Mapping the adult mouse brain using embryonic gene expression
Norepinephrine-producing neurons in the brain comprise a diverse population of cells that differ in their connectivity, function, and response to disease and environmental toxins. These neurons have previously been categorized into several groups on the basis of their location within the adult mouse brain, but the anatomical classification reveals little about the origins of this diversity. Understanding where these neurons originate from would provide insight into how their differentiated expression might be manipulated in therapeutic interventions.
IRP researchers led by Patricia Jensen, Ph.D., used genetically engineered mice to define subpopulations of norepinephrine neurons based on differences in embryonic gene expression. The team then traced the subpopulations in the adult mouse brain to determine what connections they make with other parts of the nervous system, revealing previously unknown variation among norepinephrine neurons.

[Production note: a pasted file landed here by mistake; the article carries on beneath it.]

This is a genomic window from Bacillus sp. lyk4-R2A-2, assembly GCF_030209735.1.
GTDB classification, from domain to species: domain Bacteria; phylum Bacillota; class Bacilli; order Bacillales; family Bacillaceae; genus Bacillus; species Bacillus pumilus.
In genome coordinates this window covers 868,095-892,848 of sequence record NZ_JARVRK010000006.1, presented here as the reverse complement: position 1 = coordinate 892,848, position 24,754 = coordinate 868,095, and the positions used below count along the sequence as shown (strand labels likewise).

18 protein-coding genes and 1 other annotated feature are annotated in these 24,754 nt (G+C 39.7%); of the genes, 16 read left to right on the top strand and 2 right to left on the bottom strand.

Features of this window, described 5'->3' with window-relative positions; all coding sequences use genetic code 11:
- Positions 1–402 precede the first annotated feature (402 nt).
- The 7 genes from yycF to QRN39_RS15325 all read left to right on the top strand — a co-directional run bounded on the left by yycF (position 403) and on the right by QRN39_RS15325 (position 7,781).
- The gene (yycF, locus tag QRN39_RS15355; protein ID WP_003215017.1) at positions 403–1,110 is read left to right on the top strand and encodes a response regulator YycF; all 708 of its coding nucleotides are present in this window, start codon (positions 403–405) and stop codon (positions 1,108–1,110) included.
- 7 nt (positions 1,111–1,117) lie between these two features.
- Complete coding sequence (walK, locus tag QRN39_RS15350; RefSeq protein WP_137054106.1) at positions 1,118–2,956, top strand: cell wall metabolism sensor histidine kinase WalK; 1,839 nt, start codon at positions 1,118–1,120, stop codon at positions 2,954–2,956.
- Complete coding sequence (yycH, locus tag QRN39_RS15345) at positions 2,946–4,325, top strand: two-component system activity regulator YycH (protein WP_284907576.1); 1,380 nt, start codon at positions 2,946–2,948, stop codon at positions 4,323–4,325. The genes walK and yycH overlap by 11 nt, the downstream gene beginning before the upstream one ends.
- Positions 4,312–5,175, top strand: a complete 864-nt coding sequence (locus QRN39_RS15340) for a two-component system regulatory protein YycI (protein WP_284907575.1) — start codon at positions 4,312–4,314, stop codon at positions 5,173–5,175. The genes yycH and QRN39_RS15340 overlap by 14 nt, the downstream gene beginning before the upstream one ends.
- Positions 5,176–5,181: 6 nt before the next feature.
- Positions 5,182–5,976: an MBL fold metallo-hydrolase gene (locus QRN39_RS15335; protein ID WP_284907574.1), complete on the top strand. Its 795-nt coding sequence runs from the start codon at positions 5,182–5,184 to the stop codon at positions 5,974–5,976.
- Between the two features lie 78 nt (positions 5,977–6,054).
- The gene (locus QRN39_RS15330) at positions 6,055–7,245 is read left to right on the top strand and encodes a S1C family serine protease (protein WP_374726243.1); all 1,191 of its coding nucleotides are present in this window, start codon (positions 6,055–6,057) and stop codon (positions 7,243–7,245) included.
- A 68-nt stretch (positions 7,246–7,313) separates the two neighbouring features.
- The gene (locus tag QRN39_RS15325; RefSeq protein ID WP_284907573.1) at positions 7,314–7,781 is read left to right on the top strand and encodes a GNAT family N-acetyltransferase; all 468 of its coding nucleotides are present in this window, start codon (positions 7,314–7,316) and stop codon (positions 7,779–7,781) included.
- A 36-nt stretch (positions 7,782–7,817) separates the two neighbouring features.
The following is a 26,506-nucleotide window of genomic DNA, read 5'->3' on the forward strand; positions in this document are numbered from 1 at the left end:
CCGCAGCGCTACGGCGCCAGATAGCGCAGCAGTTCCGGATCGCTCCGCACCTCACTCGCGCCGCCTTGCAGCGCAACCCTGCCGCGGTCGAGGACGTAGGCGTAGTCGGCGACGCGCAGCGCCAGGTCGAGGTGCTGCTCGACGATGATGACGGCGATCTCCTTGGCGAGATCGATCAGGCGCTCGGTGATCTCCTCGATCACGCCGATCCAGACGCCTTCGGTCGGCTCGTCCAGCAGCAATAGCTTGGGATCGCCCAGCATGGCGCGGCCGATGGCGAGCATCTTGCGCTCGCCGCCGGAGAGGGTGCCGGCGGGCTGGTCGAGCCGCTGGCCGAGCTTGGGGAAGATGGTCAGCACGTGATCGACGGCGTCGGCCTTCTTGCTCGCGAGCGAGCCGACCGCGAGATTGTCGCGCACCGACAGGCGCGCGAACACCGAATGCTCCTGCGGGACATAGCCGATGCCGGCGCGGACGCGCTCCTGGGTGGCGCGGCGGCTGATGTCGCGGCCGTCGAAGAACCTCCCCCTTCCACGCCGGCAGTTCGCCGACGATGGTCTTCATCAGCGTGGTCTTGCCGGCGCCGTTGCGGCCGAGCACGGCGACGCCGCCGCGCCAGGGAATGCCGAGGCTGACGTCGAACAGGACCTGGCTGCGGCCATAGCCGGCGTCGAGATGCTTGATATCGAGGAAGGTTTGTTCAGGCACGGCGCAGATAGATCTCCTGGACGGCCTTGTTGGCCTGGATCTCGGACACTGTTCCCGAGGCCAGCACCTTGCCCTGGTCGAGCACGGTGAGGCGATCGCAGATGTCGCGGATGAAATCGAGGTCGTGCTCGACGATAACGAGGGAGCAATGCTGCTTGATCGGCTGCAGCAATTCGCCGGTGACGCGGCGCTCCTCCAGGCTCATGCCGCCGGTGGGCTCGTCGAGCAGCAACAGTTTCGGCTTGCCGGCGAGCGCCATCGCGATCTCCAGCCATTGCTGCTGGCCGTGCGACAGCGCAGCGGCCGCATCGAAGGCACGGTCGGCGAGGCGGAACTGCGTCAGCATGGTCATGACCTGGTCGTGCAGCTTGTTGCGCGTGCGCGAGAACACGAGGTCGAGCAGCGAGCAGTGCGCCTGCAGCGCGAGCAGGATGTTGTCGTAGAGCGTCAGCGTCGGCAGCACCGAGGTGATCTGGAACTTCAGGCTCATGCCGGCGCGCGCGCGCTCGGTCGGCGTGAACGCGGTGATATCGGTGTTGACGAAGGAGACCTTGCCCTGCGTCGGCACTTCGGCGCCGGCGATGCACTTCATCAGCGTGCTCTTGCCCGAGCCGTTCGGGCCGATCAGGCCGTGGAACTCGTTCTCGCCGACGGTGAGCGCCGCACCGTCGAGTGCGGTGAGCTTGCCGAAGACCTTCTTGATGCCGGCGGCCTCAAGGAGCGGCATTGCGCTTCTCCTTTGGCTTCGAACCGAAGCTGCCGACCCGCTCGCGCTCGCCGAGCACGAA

This work uncovered a novel molecular framework for norepinephrine neurons, which may one day enable the functional manipulation of individual circuits in complex behavioral and physiological processes including arousal, attention, mood, memory, appetite, and homeostasis.
Robertson S, Plummer NW, de Marchena J, Jensen P. (2013). Developmental origins of central norepinephrine neuron diversity. Nat Neurosci. 16(8):1016-23. doi: 10.1038/nn.3458.